Until Amazon decided I had violated the copyright on the material published on our blogs by republishing some of the same material in a book form. It’s not that anyone actually investigated if the copyright holders on the material were the same people, it was just assumed that the same material being in two different places at the same time must be a copyright violation. After I received the first take-down notification, I patiently wrote an explanation of the situation, and the book was restored. I received another take-down notice a week or so later, to which I also responded. And another a week or so after that, then two more on a single day a bit later, finally receiving a dozen or so on one day a month or two after receiving the initial notice.

At this point, I gave up. Unintended Features is no longer available on Amazon, though it is still available here.

What brought this to mind is this—I received another take-down notice today, this time for violating the copyright on a set of slides I shared on Slideshare. Specifically, an old set of slides for a presentation called How the Internet Really Works. It might be useful to recount some of the history of this presentation to give a sense of the situation.

When I worked for Verisign Labs, I was asked to create a set of slides that could be used to explain the importance of the DNS and generally how the Internet really works for various uses. I built the slide set, used it a couple of times, and then kind-of put it on the back shelf. After some time, I doubled the length of the presentation and gave it at conference. Some other folks, most notably Alvaro Retana, used a modified set of slides based on the originals to present in several places. Since then, I’ve created several versions of these slides, mostly a half an hour to an hour in length. I have the original version I developed at Verisign sitting around, as well as a version I developed while at E///, and versions I developed for several conferences.

Most recently, I’ve developed a three hour version which I present every six months or so as a live webinar over on Safari Books Online through Pearson. I update this version regularly (every six months, in fact), to account for feedback from past presentations of this material, new developments, etc. It has become packed enough that I will probably need to make this a four hour webinar in the next iteration. The quantity of information is so different that these two versions of this presentation are only related in their general outline and some common slides.

What is odd, to me, is that someone, or some system, has apparently flagged that older one hour version of the presentation as a copyright violation against some later recording. I’m being called out for copyright infringement against material I originally developed, and many people have picked up on and used in a lot of different places. This shorter version of the presentation, or ones similar to it, have been recorded and presented many different times, by different people; I doubt the concept of “copyright” against the slides (as opposed to some specific recording) holds much water. Yes, there is a difference between copyrighting a recording of a presentation and the slides used in the presentation. They are two separate works, and you can intentionally maintain the copyright on one while not maintaining the copyright on the other.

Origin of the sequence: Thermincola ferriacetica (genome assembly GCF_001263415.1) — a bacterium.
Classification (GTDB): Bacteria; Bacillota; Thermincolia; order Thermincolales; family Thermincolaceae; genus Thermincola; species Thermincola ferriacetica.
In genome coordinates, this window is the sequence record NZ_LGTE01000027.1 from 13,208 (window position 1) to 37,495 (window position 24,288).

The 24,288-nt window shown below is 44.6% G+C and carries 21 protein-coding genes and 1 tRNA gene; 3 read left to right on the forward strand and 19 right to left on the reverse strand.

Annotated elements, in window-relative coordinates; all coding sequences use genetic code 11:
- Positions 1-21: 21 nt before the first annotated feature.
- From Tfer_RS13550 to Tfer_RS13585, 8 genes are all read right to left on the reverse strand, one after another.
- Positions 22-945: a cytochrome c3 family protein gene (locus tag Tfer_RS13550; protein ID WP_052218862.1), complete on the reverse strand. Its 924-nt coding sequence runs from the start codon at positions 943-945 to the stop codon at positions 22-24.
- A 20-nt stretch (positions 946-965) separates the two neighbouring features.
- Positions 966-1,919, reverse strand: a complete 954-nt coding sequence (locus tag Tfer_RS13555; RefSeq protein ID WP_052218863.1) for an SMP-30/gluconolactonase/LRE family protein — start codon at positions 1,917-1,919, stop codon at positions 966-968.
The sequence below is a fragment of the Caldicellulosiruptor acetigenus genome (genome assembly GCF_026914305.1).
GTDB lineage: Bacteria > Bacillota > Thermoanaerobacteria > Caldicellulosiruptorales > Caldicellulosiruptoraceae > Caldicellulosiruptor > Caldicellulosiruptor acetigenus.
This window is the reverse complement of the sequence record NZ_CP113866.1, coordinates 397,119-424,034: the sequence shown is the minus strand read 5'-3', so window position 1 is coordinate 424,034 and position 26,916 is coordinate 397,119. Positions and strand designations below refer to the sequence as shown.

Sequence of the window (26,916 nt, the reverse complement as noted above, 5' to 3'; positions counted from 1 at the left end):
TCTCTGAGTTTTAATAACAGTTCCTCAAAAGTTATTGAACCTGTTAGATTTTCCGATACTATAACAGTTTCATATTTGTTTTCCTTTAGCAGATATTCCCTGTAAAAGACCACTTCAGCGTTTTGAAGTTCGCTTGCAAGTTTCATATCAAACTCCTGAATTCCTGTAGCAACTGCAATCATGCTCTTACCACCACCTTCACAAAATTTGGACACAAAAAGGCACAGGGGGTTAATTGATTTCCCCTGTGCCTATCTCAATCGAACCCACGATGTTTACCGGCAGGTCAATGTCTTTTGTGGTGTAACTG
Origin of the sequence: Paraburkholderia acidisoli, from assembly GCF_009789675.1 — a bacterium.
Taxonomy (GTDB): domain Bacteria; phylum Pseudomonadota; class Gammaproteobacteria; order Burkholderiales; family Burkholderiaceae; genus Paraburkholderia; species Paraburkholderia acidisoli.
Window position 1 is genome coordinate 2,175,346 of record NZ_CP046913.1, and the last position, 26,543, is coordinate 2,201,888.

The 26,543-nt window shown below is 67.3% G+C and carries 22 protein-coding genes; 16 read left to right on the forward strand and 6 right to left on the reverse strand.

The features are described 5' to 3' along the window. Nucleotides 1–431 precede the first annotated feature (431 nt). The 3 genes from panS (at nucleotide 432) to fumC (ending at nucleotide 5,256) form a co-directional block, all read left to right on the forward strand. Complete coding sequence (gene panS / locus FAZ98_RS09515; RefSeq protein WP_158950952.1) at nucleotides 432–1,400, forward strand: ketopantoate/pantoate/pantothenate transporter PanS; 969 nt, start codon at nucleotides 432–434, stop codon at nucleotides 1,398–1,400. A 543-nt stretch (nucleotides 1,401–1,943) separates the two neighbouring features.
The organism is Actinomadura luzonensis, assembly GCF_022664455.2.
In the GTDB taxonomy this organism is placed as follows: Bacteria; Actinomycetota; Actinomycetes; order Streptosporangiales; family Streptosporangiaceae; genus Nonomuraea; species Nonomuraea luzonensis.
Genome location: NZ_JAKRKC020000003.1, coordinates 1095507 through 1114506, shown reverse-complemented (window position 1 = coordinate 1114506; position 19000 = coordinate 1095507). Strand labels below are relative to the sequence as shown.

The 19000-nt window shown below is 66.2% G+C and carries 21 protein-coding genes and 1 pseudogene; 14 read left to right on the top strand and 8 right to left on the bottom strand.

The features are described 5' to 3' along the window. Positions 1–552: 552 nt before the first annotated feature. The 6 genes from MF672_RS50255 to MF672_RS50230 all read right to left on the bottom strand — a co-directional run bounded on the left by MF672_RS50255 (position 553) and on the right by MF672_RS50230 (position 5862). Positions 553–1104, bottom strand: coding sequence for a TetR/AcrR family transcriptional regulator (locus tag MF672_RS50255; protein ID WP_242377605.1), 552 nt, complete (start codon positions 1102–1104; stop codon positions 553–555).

As a content creator, I’m all for copyright and protecting copyright. But in this case, there is no copyright violation I can figure out. And yet, there is no way for me to effectively argue against this sort of take-down notice. I can respond, but there is more than one notice—they are already piling up in my inbox, threatening me with legal action if I do not remove this set of slides. Each notice will require some amount of my time, and once these notices begin, experience tells me they will not end. Instead, they will pile up like that woeful pile of paper sitting in the corner of that little table that I really need to get around to looking at, but probably never will.

What I’m going to do, at this point, is pull all my presentations off Slideshare—there’s no point in using a system that won’t tell me who has complained, nor give me any real way to address the issue with a permanent solution. Most of the presentations I have uploaded there are really old anyway. Instead, I will probably upload some shorter presentations I’ve used in a lot of places over the years here on rule11.tech for folks to use for reference and to draw from for their own presentations.

But I’m not going to argue with an automated system that does not, will not, understand what is actually going on. Automating poorly thought-out systems almost never produces a good result. Taking shortcuts in the way things should work because the shortcut is easier to automate is always a bad idea. A fool with a tool is just a faster fool.

I don’t know when we are going to learn these lessons, but they are worth learning.